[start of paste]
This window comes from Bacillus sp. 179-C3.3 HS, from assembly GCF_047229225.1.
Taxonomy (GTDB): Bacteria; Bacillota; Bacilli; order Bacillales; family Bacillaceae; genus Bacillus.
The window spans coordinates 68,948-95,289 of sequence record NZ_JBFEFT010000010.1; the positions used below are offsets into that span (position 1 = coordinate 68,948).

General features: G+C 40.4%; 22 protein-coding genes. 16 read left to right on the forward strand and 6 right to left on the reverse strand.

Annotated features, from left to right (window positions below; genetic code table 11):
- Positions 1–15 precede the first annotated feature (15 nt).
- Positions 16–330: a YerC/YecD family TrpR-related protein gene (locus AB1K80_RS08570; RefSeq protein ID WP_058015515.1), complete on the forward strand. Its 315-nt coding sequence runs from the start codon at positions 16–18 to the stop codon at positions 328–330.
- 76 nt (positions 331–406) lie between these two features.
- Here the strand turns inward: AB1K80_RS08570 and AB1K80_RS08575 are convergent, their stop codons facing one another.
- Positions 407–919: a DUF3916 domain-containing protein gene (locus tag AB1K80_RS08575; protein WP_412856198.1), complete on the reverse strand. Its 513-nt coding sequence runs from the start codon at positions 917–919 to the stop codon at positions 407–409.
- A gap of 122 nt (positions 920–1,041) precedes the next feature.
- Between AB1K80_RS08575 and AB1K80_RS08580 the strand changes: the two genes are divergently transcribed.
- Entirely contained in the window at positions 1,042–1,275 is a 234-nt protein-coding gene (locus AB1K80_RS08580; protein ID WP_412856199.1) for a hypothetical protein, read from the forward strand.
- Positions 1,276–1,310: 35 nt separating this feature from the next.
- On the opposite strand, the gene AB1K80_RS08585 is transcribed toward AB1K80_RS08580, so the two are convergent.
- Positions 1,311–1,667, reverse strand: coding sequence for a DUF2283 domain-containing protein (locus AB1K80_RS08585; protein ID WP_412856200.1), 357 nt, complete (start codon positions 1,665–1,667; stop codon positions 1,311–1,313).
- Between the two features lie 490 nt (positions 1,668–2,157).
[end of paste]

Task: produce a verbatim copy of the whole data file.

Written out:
This window comes from Bacillus sp. 179-C3.3 HS, from assembly GCF_047229225.1.
Taxonomy (GTDB): Bacteria; Bacillota; Bacilli; order Bacillales; family Bacillaceae; genus Bacillus.
The window spans coordinates 68,948-95,289 of sequence record NZ_JBFEFT010000010.1; the positions used below are offsets into that span (position 1 = coordinate 68,948).

General features: G+C 40.4%; 22 protein-coding genes. 16 read left to right on the forward strand and 6 right to left on the reverse strand.

Annotated features, from left to right (window positions below; genetic code table 11):
- Positions 1–15 precede the first annotated feature (15 nt).
- Positions 16–330: a YerC/YecD family TrpR-related protein gene (locus AB1K80_RS08570; RefSeq protein ID WP_058015515.1), complete on the forward strand. Its 315-nt coding sequence runs from the start codon at positions 16–18 to the stop codon at positions 328–330.
- 76 nt (positions 331–406) lie between these two features.
- Here the strand turns inward: AB1K80_RS08570 and AB1K80_RS08575 are convergent, their stop codons facing one another.
- Positions 407–919: a DUF3916 domain-containing protein gene (locus tag AB1K80_RS08575; protein WP_412856198.1), complete on the reverse strand. Its 513-nt coding sequence runs from the start codon at positions 917–919 to the stop codon at positions 407–409.
- A gap of 122 nt (positions 920–1,041) precedes the next feature.
- Between AB1K80_RS08575 and AB1K80_RS08580 the strand changes: the two genes are divergently transcribed.
- Entirely contained in the window at positions 1,042–1,275 is a 234-nt protein-coding gene (locus AB1K80_RS08580; protein ID WP_412856199.1) for a hypothetical protein, read from the forward strand.
- Positions 1,276–1,310: 35 nt separating this feature from the next.
- On the opposite strand, the gene AB1K80_RS08585 is transcribed toward AB1K80_RS08580, so the two are convergent.
- Positions 1,311–1,667, reverse strand: coding sequence for a DUF2283 domain-containing protein (locus AB1K80_RS08585; protein ID WP_412856200.1), 357 nt, complete (start codon positions 1,665–1,667; stop codon positions 1,311–1,313).
- Between the two features lie 490 nt (positions 1,668–2,157).